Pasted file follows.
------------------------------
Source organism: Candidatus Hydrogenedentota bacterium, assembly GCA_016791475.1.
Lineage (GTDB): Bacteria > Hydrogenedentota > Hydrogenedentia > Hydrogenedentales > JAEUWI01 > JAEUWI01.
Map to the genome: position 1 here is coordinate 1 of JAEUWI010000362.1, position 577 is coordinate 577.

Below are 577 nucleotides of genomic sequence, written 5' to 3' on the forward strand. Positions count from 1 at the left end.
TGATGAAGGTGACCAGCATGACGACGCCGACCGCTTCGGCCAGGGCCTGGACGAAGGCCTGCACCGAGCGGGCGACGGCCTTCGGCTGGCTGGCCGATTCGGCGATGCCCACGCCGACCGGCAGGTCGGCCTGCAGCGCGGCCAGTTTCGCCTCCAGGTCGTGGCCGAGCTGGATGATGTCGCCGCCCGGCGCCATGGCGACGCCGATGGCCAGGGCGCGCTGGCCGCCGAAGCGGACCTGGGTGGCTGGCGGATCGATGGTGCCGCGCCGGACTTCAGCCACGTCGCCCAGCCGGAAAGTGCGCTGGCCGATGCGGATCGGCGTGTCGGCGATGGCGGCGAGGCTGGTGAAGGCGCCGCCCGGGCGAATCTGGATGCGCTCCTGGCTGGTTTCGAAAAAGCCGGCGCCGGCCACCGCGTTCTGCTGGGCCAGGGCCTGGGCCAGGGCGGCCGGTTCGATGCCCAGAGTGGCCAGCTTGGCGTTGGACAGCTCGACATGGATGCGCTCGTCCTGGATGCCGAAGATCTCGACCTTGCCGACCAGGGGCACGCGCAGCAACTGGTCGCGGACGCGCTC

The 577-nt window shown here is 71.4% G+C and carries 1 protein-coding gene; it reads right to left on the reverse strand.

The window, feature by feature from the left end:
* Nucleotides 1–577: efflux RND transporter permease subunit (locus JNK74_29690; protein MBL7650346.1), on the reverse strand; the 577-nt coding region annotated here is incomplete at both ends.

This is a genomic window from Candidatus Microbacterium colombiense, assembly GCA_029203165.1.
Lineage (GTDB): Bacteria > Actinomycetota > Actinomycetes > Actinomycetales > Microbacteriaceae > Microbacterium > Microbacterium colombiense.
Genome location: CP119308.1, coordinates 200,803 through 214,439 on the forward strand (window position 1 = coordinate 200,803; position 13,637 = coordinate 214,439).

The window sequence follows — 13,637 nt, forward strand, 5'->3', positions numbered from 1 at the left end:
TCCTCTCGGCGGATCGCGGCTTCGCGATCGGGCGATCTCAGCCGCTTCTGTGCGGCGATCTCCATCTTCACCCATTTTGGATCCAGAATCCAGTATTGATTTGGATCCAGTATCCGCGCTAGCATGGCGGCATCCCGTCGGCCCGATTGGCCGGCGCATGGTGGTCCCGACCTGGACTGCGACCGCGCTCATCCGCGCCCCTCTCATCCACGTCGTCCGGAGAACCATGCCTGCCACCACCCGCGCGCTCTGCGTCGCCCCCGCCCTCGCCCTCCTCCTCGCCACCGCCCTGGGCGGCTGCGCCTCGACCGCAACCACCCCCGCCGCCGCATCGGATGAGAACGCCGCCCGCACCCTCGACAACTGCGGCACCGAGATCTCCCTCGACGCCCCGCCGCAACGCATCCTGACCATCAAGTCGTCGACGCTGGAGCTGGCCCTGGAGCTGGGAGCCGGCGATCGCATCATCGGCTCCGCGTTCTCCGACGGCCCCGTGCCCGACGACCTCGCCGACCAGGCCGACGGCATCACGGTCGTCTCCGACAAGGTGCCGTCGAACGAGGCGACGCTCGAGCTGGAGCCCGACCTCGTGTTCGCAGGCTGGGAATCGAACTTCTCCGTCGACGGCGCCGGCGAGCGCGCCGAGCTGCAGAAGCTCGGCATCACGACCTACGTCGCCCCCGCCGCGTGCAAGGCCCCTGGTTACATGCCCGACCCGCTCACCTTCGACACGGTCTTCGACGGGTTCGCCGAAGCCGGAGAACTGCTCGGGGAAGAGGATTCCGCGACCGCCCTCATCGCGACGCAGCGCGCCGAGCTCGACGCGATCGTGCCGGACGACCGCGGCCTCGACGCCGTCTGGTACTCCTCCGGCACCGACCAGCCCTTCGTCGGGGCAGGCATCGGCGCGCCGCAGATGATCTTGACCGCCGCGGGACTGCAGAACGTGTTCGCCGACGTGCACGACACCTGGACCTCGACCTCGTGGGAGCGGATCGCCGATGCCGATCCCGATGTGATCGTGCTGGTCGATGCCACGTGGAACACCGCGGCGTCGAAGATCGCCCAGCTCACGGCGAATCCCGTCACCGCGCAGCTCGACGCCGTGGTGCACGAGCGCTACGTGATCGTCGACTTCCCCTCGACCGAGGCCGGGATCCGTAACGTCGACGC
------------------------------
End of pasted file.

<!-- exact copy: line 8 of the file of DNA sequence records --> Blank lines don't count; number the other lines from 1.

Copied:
* Nucleotides 1–577: efflux RND transporter permease subunit (locus JNK74_29690; protein MBL7650346.1), on the reverse strand; the 577-nt coding region annotated here is incomplete at both ends.